Statistics, research and data can make your case.
But people tell your story.
A client reminded us of this recently. Talking about prospects and their decision-making processes, he described one who was analytical, who liked digging into data and examining empirical proof before moving ahead. But as much as he enjoys pie charts and bar charts, what ultimately nudged him into action, the client told us, was an anecdote with a human in it. What he really wanted to hear was how another customer benefited from the product.
He’s not alone. Even the most rational and analytical among us are more likely to remember faces than names, to respond more strongly to a well-told tale involving a human experience than to a spreadsheet full of data.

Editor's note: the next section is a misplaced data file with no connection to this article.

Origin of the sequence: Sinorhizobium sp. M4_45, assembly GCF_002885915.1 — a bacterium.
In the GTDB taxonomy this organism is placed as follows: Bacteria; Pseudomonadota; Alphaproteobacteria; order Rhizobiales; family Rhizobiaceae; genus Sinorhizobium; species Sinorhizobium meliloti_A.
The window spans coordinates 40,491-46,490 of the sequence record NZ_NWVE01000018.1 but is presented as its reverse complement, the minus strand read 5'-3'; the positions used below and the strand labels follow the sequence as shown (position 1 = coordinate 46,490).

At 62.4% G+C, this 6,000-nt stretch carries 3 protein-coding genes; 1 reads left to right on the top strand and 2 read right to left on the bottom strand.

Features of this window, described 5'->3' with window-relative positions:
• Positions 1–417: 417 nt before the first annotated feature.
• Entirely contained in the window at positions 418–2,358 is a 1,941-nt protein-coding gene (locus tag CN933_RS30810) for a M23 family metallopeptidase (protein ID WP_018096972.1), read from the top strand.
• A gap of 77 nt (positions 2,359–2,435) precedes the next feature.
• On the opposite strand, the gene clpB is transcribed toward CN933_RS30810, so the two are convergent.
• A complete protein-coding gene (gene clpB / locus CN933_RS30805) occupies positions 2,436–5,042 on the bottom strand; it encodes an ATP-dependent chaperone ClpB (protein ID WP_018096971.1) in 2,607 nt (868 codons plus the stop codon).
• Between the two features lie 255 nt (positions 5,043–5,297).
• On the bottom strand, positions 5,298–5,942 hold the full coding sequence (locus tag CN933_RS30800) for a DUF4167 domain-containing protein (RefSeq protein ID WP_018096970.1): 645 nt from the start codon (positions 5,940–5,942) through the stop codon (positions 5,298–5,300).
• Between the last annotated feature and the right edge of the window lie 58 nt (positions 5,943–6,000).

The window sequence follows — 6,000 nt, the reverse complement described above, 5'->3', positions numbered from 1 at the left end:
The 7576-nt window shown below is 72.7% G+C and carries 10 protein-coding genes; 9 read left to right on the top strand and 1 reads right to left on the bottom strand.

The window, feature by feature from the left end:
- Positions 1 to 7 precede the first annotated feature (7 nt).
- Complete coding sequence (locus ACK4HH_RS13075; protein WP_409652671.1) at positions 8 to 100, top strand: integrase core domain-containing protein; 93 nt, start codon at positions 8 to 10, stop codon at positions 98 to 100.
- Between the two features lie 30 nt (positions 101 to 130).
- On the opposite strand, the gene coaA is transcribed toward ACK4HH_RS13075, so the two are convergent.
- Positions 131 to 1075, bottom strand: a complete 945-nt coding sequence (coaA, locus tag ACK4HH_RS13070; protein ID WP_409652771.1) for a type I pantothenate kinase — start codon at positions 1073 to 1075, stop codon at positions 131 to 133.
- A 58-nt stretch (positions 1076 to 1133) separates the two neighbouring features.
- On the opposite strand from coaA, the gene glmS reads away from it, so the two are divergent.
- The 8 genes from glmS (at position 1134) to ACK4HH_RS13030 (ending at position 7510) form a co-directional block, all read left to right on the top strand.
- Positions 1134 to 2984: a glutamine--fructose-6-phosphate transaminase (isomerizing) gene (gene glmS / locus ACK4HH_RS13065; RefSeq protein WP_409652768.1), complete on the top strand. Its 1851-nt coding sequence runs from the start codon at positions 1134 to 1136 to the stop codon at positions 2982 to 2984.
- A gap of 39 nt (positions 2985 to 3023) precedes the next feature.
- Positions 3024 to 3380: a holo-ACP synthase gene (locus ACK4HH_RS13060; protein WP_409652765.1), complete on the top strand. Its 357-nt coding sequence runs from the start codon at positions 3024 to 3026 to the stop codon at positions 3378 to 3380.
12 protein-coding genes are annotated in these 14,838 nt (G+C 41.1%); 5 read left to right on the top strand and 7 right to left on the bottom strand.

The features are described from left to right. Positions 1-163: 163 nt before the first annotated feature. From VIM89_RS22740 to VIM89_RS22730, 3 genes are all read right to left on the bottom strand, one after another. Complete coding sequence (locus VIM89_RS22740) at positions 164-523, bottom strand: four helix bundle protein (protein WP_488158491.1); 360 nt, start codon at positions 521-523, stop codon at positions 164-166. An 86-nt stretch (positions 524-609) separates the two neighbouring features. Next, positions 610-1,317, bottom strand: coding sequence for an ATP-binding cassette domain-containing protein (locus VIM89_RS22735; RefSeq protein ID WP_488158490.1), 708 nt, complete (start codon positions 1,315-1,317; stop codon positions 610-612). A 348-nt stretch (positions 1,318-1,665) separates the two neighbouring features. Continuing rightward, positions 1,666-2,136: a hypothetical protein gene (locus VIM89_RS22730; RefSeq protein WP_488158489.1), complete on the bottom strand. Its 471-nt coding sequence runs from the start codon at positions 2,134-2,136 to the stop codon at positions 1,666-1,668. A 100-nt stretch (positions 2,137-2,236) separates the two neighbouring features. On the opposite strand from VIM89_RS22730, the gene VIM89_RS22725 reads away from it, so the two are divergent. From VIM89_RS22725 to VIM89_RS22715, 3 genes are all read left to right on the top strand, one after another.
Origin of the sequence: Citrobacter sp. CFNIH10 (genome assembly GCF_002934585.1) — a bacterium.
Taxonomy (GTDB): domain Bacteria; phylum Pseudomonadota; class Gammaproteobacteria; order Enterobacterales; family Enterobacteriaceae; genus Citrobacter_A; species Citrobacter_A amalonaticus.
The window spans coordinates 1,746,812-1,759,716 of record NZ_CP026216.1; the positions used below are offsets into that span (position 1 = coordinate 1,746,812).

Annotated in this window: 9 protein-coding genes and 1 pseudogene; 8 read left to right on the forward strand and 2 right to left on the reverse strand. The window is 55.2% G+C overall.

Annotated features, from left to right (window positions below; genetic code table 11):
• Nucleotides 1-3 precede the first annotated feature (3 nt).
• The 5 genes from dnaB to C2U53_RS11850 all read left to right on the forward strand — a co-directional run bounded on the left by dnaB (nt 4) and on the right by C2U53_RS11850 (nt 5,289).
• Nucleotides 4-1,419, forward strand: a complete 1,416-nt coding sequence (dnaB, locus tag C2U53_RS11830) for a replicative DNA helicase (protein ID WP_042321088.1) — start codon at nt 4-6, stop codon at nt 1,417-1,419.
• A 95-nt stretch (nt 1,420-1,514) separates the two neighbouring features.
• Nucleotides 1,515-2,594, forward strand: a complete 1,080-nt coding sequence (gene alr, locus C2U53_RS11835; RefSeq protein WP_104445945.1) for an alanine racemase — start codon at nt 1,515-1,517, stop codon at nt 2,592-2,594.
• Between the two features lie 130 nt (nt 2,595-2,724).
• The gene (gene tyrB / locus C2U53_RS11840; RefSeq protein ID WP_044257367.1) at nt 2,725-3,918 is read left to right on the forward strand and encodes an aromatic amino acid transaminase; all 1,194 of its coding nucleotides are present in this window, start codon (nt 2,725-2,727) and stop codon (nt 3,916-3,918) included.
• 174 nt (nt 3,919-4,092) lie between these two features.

I doubt any of the editors I worked for at various newspapers had a psychology degree, but still they knew intuitively that no matter how well-documented a story was, it wouldn’t resonate without an example of how it impacted a real live person. That was true whether the story was about a crime wave, a forest fire or the failure of some government agency to do its job.
Fortunately, at 3 Aspens Media, our clients aren’t dealing with such high-stakes drama. But the principle is the same. Content that makes a solid case with data to back it up establishes authority and credibility. And that’s essential. But when putting together a marketing content plan, keep in mind that as impressive as your customers’ growth and market penetration year over year may be, that data will be much more memorable, not to mention more engaging, if you can offer a front-lines example of a customer. Ask a loyal customer to describe in detail how your stellar service and exemplary product expertise made their business run more smoothly.
In other words, to reach people with your story, tell your story with people.